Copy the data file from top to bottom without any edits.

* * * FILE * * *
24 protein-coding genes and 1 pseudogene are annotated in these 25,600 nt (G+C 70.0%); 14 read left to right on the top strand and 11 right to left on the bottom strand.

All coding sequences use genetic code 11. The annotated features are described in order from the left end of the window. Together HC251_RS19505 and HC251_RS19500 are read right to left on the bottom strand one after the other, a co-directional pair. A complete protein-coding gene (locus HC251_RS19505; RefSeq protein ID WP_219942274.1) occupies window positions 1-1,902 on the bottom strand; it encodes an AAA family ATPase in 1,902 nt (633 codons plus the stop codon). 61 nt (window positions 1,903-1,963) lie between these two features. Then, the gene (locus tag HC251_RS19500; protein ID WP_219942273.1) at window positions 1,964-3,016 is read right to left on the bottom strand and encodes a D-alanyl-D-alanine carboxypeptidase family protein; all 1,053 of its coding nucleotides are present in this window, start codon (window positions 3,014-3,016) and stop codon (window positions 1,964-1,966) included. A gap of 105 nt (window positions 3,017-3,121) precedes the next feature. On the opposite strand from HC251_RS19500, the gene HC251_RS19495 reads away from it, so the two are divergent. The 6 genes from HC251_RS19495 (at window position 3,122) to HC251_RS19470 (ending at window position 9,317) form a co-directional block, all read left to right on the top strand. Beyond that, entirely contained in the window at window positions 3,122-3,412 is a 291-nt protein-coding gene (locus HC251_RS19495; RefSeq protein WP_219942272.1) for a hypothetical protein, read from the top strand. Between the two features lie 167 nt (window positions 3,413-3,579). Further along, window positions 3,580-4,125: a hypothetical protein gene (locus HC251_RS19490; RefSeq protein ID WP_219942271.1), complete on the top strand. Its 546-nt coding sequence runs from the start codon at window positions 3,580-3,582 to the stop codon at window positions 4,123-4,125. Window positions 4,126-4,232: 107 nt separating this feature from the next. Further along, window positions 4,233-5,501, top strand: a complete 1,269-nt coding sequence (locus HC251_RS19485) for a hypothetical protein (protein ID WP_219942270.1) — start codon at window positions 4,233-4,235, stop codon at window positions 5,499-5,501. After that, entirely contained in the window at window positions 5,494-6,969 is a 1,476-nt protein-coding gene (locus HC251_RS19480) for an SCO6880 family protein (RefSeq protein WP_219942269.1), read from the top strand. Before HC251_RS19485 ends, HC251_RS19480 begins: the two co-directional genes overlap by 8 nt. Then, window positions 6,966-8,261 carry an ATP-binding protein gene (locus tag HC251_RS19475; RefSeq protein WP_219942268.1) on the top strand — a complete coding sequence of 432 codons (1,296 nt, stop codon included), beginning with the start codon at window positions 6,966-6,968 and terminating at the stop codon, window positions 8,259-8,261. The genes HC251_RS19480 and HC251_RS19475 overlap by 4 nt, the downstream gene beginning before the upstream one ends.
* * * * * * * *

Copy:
24 protein-coding genes and 1 pseudogene are annotated in these 25,600 nt (G+C 70.0%); 14 read left to right on the top strand and 11 right to left on the bottom strand.

All coding sequences use genetic code 11. The annotated features are described in order from the left end of the window. Together HC251_RS19505 and HC251_RS19500 are read right to left on the bottom strand one after the other, a co-directional pair. A complete protein-coding gene (locus HC251_RS19505; RefSeq protein ID WP_219942274.1) occupies window positions 1-1,902 on the bottom strand; it encodes an AAA family ATPase in 1,902 nt (633 codons plus the stop codon). 61 nt (window positions 1,903-1,963) lie between these two features. Then, the gene (locus tag HC251_RS19500; protein ID WP_219942273.1) at window positions 1,964-3,016 is read right to left on the bottom strand and encodes a D-alanyl-D-alanine carboxypeptidase family protein; all 1,053 of its coding nucleotides are present in this window, start codon (window positions 3,014-3,016) and stop codon (window positions 1,964-1,966) included. A gap of 105 nt (window positions 3,017-3,121) precedes the next feature. On the opposite strand from HC251_RS19500, the gene HC251_RS19495 reads away from it, so the two are divergent. The 6 genes from HC251_RS19495 (at window position 3,122) to HC251_RS19470 (ending at window position 9,317) form a co-directional block, all read left to right on the top strand. Beyond that, entirely contained in the window at window positions 3,122-3,412 is a 291-nt protein-coding gene (locus HC251_RS19495; RefSeq protein WP_219942272.1) for a hypothetical protein, read from the top strand. Between the two features lie 167 nt (window positions 3,413-3,579). Further along, window positions 3,580-4,125: a hypothetical protein gene (locus HC251_RS19490; RefSeq protein ID WP_219942271.1), complete on the top strand. Its 546-nt coding sequence runs from the start codon at window positions 3,580-3,582 to the stop codon at window positions 4,123-4,125. Window positions 4,126-4,232: 107 nt separating this feature from the next. Further along, window positions 4,233-5,501, top strand: a complete 1,269-nt coding sequence (locus HC251_RS19485) for a hypothetical protein (protein ID WP_219942270.1) — start codon at window positions 4,233-4,235, stop codon at window positions 5,499-5,501. After that, entirely contained in the window at window positions 5,494-6,969 is a 1,476-nt protein-coding gene (locus HC251_RS19480) for an SCO6880 family protein (RefSeq protein WP_219942269.1), read from the top strand. Before HC251_RS19485 ends, HC251_RS19480 begins: the two co-directional genes overlap by 8 nt. Then, window positions 6,966-8,261 carry an ATP-binding protein gene (locus tag HC251_RS19475; RefSeq protein WP_219942268.1) on the top strand — a complete coding sequence of 432 codons (1,296 nt, stop codon included), beginning with the start codon at window positions 6,966-6,968 and terminating at the stop codon, window positions 8,259-8,261. The genes HC251_RS19480 and HC251_RS19475 overlap by 4 nt, the downstream gene beginning before the upstream one ends.